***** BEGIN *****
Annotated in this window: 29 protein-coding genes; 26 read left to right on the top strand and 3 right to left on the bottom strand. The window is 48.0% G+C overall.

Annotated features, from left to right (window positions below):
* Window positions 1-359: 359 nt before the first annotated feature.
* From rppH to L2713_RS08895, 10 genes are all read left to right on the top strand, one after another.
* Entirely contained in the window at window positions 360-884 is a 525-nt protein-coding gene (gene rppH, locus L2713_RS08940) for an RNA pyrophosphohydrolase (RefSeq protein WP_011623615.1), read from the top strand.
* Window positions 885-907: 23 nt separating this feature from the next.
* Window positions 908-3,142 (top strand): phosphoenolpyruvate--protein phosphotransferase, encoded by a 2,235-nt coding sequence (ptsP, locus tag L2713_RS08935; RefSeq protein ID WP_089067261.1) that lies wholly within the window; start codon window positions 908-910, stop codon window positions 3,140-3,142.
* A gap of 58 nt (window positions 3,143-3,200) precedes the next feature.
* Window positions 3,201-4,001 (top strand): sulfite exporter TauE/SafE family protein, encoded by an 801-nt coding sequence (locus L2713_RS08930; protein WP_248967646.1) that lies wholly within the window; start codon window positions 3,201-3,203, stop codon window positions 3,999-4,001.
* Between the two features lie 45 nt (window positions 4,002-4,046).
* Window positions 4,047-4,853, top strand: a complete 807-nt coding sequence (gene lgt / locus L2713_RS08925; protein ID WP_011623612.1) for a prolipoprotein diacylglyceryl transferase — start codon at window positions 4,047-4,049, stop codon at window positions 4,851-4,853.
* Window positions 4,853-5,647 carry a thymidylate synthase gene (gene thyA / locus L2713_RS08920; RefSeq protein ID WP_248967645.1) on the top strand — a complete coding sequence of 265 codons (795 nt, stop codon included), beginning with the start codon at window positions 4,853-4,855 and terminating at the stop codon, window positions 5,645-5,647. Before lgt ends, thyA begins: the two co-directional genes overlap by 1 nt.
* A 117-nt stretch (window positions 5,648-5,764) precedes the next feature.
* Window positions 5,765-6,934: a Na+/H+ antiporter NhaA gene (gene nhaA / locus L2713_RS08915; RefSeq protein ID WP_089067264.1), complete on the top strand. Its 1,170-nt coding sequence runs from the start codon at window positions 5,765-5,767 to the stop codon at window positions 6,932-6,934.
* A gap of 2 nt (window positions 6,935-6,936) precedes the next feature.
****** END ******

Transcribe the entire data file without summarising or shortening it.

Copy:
Annotated in this window: 29 protein-coding genes; 26 read left to right on the top strand and 3 right to left on the bottom strand. The window is 48.0% G+C overall.

Annotated features, from left to right (window positions below):
* Window positions 1-359: 359 nt before the first annotated feature.
* From rppH to L2713_RS08895, 10 genes are all read left to right on the top strand, one after another.
* Entirely contained in the window at window positions 360-884 is a 525-nt protein-coding gene (gene rppH, locus L2713_RS08940) for an RNA pyrophosphohydrolase (RefSeq protein WP_011623615.1), read from the top strand.
* Window positions 885-907: 23 nt separating this feature from the next.
* Window positions 908-3,142 (top strand): phosphoenolpyruvate--protein phosphotransferase, encoded by a 2,235-nt coding sequence (ptsP, locus tag L2713_RS08935; RefSeq protein ID WP_089067261.1) that lies wholly within the window; start codon window positions 908-910, stop codon window positions 3,140-3,142.
* A gap of 58 nt (window positions 3,143-3,200) precedes the next feature.
* Window positions 3,201-4,001 (top strand): sulfite exporter TauE/SafE family protein, encoded by an 801-nt coding sequence (locus L2713_RS08930; protein WP_248967646.1) that lies wholly within the window; start codon window positions 3,201-3,203, stop codon window positions 3,999-4,001.
* Between the two features lie 45 nt (window positions 4,002-4,046).
* Window positions 4,047-4,853, top strand: a complete 807-nt coding sequence (gene lgt / locus L2713_RS08925; protein ID WP_011623612.1) for a prolipoprotein diacylglyceryl transferase — start codon at window positions 4,047-4,049, stop codon at window positions 4,851-4,853.
* Window positions 4,853-5,647 carry a thymidylate synthase gene (gene thyA / locus L2713_RS08920; RefSeq protein ID WP_248967645.1) on the top strand — a complete coding sequence of 265 codons (795 nt, stop codon included), beginning with the start codon at window positions 4,853-4,855 and terminating at the stop codon, window positions 5,645-5,647. Before lgt ends, thyA begins: the two co-directional genes overlap by 1 nt.
* A 117-nt stretch (window positions 5,648-5,764) precedes the next feature.
* Window positions 5,765-6,934: a Na+/H+ antiporter NhaA gene (gene nhaA / locus L2713_RS08915; RefSeq protein ID WP_089067264.1), complete on the top strand. Its 1,170-nt coding sequence runs from the start codon at window positions 5,765-5,767 to the stop codon at window positions 6,932-6,934.
* A gap of 2 nt (window positions 6,935-6,936) precedes the next feature.